I'm trying to use the sys.dm_io_virtual_file_stats DMF to generate so IO wait information across a number of my servers. I came across this post by Paul Randall: http://www.sqlskills.com/blogs/paul/survey-tempdb-and-transaction-log-io-latencies/. In it he asked people to respond with the results of this query:

    [ReadLatency] =
        CASE WHEN [num_of_reads] = 0
            THEN 0 ELSE ([io_stall_read_ms] / [num_of_reads]) END,
    [WriteLatency] =
        CASE WHEN [num_of_writes] = 0
            THEN 0 ELSE ([io_stall_write_ms] / [num_of_writes]) END
    sys.dm_io_virtual_file_stats (NULL, NULL)
    [file_id] = 2 OR [database_id] = 2;

My question is why is he using io_stall_read_ms / num_of_reads instead of io_stall_read_ms / num_of_bytes_read in order to get the average. I would think ms/byte would be more informative than ms/read. Which at least in part leads me to believe I don't understand what the num_of_reads/writes columns actually represent.

BOL just says

Number of reads issued on the file.

which doesn't really help me much. I'd appreciate any clarification I can get.

  • 1
    Typically, SQL Server does I/O in 64KByte chunks. Reads/sec is a measure of the number of IO operations per second which is more useful than the strict number of bytes per second.
    – Hannah Vernon
    Commented Jan 23, 2015 at 17:36
  • 2
    Latency per read operation seems much more relevant to me than latency per byte. You want to know how long the disk is taking to respond; latency per byte could be all over the place due to different types of data (think LOBs, XML, FileStream, int columns, compressed data, columnstore, etc.), and different efficiencies built into reading all those different types of data. I'm not sure what latency / byte would really tell you. Commented Jan 23, 2015 at 17:36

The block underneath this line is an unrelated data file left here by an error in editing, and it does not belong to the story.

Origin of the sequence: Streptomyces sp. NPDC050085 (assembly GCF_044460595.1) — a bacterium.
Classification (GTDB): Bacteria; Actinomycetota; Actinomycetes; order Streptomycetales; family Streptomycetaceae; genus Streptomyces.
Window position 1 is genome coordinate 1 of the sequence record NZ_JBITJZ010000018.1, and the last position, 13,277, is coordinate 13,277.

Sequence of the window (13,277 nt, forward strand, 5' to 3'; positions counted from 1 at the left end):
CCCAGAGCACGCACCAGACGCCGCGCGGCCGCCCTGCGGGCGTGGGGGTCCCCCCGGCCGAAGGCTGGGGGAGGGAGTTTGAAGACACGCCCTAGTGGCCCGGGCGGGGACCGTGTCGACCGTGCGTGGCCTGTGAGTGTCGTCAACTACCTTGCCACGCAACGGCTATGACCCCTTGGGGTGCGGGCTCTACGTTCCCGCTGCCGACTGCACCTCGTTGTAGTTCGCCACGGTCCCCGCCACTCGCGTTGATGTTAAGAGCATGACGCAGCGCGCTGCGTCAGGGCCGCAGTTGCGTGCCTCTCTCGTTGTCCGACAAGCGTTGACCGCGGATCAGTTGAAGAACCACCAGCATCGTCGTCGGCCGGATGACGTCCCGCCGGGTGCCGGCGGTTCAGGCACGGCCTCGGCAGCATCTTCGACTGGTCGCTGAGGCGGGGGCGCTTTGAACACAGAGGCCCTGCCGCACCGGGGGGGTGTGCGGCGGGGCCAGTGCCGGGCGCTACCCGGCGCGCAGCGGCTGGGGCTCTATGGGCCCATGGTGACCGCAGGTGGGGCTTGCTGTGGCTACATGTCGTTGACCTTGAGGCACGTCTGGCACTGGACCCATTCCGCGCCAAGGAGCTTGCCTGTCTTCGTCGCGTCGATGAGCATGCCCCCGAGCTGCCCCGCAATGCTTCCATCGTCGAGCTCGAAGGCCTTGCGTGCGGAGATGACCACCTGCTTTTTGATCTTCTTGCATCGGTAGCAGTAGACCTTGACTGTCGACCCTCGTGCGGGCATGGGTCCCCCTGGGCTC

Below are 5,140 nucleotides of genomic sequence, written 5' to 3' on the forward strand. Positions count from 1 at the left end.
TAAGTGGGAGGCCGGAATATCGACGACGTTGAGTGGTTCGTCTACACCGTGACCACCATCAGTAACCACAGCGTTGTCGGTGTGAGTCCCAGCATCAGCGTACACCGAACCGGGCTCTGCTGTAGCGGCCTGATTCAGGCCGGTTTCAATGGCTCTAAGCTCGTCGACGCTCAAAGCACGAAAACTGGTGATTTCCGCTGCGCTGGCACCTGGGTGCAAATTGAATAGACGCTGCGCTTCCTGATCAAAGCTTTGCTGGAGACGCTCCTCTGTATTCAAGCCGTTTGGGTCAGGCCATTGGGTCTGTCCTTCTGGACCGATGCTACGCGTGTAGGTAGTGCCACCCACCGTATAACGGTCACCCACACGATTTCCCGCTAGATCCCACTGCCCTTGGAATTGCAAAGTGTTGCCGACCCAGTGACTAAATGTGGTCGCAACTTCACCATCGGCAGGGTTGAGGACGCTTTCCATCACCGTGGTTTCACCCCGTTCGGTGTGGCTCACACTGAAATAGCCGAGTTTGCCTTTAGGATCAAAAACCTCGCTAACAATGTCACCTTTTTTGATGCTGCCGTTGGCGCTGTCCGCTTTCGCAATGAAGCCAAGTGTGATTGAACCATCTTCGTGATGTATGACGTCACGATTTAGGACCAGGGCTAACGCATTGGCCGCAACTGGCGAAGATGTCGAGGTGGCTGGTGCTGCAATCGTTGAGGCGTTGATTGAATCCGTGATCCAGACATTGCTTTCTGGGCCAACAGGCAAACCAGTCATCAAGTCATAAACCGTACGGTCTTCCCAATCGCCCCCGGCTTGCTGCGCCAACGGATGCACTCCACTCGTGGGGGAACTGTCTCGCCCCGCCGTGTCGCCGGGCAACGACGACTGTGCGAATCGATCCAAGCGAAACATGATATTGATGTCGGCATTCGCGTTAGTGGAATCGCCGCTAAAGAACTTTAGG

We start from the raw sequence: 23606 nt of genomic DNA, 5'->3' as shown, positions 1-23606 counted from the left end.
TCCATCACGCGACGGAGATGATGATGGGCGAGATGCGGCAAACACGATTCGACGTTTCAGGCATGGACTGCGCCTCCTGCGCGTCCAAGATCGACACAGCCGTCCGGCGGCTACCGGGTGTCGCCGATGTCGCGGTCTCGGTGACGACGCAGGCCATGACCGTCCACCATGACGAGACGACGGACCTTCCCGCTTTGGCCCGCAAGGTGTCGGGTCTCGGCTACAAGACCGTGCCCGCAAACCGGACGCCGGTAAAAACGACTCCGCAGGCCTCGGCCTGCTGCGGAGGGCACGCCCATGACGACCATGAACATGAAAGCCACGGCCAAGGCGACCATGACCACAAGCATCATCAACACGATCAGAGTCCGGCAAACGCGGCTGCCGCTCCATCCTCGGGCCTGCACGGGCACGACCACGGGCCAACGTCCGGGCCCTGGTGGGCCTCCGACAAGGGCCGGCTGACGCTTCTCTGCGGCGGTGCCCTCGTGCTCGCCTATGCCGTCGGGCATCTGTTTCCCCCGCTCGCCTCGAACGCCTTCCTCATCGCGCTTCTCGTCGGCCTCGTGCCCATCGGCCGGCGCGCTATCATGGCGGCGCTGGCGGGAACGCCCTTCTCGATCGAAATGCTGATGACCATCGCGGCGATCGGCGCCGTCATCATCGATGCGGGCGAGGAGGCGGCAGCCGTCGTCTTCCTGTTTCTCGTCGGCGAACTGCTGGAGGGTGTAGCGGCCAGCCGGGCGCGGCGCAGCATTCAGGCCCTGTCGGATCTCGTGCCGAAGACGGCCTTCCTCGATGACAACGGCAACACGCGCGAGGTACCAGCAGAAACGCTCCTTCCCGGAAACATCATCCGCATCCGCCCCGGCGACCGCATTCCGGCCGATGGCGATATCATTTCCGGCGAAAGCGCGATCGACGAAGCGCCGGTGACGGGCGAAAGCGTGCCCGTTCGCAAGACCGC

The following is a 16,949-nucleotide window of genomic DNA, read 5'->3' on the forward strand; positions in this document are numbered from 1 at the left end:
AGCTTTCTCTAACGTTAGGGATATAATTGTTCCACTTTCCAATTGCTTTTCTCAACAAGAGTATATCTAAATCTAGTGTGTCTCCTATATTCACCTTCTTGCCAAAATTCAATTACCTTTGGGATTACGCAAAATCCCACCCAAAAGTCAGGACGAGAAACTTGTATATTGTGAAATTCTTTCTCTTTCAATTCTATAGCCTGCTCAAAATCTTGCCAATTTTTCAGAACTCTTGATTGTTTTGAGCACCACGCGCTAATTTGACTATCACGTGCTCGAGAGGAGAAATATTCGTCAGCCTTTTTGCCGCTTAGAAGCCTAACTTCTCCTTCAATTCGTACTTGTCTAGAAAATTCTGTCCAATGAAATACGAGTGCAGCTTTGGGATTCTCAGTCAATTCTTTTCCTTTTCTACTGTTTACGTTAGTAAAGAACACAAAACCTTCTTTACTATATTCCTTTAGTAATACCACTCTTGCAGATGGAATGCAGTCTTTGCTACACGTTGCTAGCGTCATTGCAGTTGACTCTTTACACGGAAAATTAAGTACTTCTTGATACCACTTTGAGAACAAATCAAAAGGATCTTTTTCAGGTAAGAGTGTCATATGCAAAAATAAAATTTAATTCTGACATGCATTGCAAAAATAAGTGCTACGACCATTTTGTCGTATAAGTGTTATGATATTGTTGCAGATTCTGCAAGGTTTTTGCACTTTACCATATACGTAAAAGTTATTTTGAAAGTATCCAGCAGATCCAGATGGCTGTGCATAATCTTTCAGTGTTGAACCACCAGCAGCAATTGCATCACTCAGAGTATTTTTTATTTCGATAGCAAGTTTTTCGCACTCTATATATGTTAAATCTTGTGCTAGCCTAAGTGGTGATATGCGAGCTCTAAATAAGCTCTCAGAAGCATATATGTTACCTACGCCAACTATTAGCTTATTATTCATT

• Thanks. That helps. I was thinking backwards that latency / byte was more relevant. Commented Jan 23, 2015 at 17:45

1 Answer 1


The latency of of the I/O system (which the average latency per IOPS is an indicator of) tell you if you are adding more load on the I/O system than it can handle. Because of this, the average latency, when compared with the media you are running on provides a good indicator as to whether I/O is the problem or not.

As a rule of thumb, here are the latencies you should expect if you are not overloaded on the I/O system

  • Spinning media: Around 5-10ms
  • SSD: <1ms

If you are seeing latencies higher than that, you know that the I/O system is being asked to do more work than it can handle

  • So you are saying I should look into the instance with the average wait of ~5k ms for tempdb? :) Commented Jan 26, 2015 at 15:21
  • That would be a good start... 5 seconds for an I/O is eternity and then some. Let me guess: You have a SAN? Commented Jan 26, 2015 at 17:21
  • Fortunately that particular instance isn't one I support but I assume so. It's the worst on a list of 170 prod instances. Our read waits are all pretty good but some of the write waits are real doosies. Commented Jan 26, 2015 at 19:04

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